Homeless “Home is where the heart is. ” We have all heard this saying at least once in our lives but really, is that true? The short story “Homelessness” by Anna Quindlen discusses this question. For the author, her home is everything to her. It’s a place of certainty, stability, predictability, privacy for not only her but her family and that is all she could ask for. However while covering a story of homelessness, she meets a woman in a bus terminal and she soon gets a different outlook about what matters in a home. Ann was her name.
She told Anna that She was wasting her time talking to her because she was just passing through. To prove that she was telling the truth Ann pulled out a manila envelope and brought her photographs. The average person would expect them to be of her family, friends or pets. On the contrary they were pictures of a house. Anna knew right away what Ann was trying to tell. Even though she was alone, anonymous and her bags and raincoats made her look like didn’t have a home. She did a long time ago. Inside that house was “a couch, a stove and potholders. Anna realized that it’s all about whom you are, not where you live, Anna goes on to say that she was somebody. It seems so surreal. Everyday anybody can turn on the world news and see that the amount of homeless people in America is going up. It’s like we put them (homeless) in a category, that if there are homeless, that means they (homeless) have nothing. We stereotype them (homeless). I know if I walk down the road in Washington D. C. , which has the highest rate of homeless people in America, I would slowly feel sorry for those people.
I obtain this premeditated thought that if you don’t have a home then you don’t have anything. In this story Anna discusses this exact thing. “We turn the adjective into a noun: the poor not the poor people; the homeless, not Ann or the man who lives in the box or the woman sleeps in a subway gate. ” Its kind of funny. As a child I can remember being sent up to my room for punishment when I didn’t follow the rules. I hated it. I hated being in a place with four walls and the fact that I didn’t have the freedom to get out.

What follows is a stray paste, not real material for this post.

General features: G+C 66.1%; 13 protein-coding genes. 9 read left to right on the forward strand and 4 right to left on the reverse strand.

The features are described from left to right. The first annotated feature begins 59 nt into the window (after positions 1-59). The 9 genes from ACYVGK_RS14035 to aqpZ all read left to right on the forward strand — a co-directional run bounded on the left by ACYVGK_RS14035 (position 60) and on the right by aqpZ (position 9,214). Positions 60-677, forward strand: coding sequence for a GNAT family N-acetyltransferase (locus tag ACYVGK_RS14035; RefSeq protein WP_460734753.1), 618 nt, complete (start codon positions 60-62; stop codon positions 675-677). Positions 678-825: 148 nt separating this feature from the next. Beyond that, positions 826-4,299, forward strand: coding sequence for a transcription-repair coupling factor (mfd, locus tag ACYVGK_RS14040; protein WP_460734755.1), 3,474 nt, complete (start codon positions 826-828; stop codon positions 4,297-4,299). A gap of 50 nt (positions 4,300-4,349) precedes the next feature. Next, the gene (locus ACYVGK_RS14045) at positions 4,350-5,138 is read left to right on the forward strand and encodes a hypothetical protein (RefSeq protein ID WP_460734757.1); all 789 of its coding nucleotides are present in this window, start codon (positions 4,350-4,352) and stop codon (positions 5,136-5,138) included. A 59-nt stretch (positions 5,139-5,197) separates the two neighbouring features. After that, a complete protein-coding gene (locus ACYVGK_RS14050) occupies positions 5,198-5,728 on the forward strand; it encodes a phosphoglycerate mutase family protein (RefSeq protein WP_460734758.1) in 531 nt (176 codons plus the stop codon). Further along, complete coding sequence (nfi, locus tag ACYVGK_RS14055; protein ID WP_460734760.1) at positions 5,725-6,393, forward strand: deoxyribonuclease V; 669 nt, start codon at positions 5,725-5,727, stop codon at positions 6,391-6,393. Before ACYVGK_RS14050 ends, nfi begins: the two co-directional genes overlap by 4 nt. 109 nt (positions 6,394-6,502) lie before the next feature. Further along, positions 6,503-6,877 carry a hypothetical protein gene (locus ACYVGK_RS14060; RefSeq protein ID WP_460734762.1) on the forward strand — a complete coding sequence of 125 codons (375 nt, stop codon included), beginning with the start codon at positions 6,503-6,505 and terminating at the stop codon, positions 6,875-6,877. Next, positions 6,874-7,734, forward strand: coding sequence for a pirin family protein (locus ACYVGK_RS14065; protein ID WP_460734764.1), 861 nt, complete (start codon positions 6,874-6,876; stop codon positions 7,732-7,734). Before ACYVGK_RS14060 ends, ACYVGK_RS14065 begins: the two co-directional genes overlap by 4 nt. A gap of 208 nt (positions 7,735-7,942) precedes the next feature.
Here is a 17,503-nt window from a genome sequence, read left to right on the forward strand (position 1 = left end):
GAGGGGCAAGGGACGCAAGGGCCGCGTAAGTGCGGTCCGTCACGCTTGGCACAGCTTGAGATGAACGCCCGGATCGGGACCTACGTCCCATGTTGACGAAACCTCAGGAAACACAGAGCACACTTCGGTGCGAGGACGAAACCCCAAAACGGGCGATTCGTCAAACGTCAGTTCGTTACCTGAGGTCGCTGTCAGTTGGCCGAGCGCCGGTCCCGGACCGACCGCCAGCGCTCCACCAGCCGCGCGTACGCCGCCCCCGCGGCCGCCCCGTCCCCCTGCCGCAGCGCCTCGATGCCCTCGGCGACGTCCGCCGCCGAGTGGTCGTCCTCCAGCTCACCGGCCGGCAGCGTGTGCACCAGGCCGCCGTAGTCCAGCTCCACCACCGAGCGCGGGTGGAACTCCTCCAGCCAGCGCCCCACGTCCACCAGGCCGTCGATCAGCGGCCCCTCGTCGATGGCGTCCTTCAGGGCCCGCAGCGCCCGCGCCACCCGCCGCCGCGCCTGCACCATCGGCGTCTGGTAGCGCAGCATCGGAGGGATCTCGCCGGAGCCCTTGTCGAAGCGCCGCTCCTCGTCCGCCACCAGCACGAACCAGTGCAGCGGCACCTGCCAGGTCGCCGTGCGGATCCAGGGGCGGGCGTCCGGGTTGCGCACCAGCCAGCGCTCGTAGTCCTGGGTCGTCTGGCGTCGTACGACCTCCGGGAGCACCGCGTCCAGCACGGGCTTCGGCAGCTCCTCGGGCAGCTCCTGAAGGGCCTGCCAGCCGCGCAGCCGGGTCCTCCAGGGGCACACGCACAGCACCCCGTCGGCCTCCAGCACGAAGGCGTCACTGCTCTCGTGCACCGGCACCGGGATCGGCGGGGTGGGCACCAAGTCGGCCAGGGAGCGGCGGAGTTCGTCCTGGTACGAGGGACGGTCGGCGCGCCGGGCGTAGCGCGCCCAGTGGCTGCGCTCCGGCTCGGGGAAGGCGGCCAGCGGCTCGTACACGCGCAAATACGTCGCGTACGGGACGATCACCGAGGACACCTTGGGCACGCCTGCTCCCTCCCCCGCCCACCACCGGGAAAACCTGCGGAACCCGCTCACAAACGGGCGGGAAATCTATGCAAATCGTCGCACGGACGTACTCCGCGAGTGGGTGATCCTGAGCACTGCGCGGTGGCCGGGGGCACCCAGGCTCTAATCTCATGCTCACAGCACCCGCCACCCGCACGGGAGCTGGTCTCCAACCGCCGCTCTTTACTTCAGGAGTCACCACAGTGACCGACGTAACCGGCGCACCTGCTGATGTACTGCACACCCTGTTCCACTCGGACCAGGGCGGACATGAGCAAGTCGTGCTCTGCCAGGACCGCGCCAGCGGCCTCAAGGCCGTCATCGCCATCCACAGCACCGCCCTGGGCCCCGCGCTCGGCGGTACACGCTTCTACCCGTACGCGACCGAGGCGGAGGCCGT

As I went back for Christmas break I can remember the feeling I got when I walked into my room and even more when I lay on my bed. For once in my life I have known what is what was like to be out there on my own, in my own dorm room, doing my own things, in charge of my own life. As a child I never appreciated the value of having my own room to myself because I didn’t know what it was like to not have one. Everything was so simple back then; everything was pretty much handed to me. However as I progressed through this first year I realize that the real life is not like that at all.
I need to be able to adapt to change; to be able to make my home wherever I am at. As Ann tells us at some point in life our homes stop being homes and like for me now it was just a place that I come back during breaks. Ann is in a more dramatic situation then mine but it still is the same. She had a home at one time but now she has learned to take her home with her and adapt to the change of everyday life. This story brings to mind a difficult problem. I believe it’s true when Anna tells us “we work around it, just as we walk around it when it is laying on the sidewalk or sitting in the bus terminal-the problem that is. We all need to treat the people without homes the same way we treat each other. However the media and the world present a different perspective. They tell us that it’s ok to stereotype them. We need to take a small step to change this way of thinking. Sure we could go out and work in shelters to feed the hungry. However I think mother Teresa says it best when she said ““We think sometimes that poverty is only being hungry, naked and homeless. The poverty of being unwanted, unloved and uncared for is the greatest poverty. We must start in our own homes to remedy this kind of poverty. ”
I think Anna realized there is a lot that happens around the world we cannot control. We cannot stop earthquakes. We cannot prevent droughts, and we cannot prevent all conflict, but when we know where the hungry and the homeless are, there we can help. We can start to help buy serving at shelters but more importantly instilling in our children and other family members that homeless people are people and that the impact you made on this world shouldn’t be to judge how big your house is or how many toys you have. It should be based on how many people’s day you brighten throughout your life.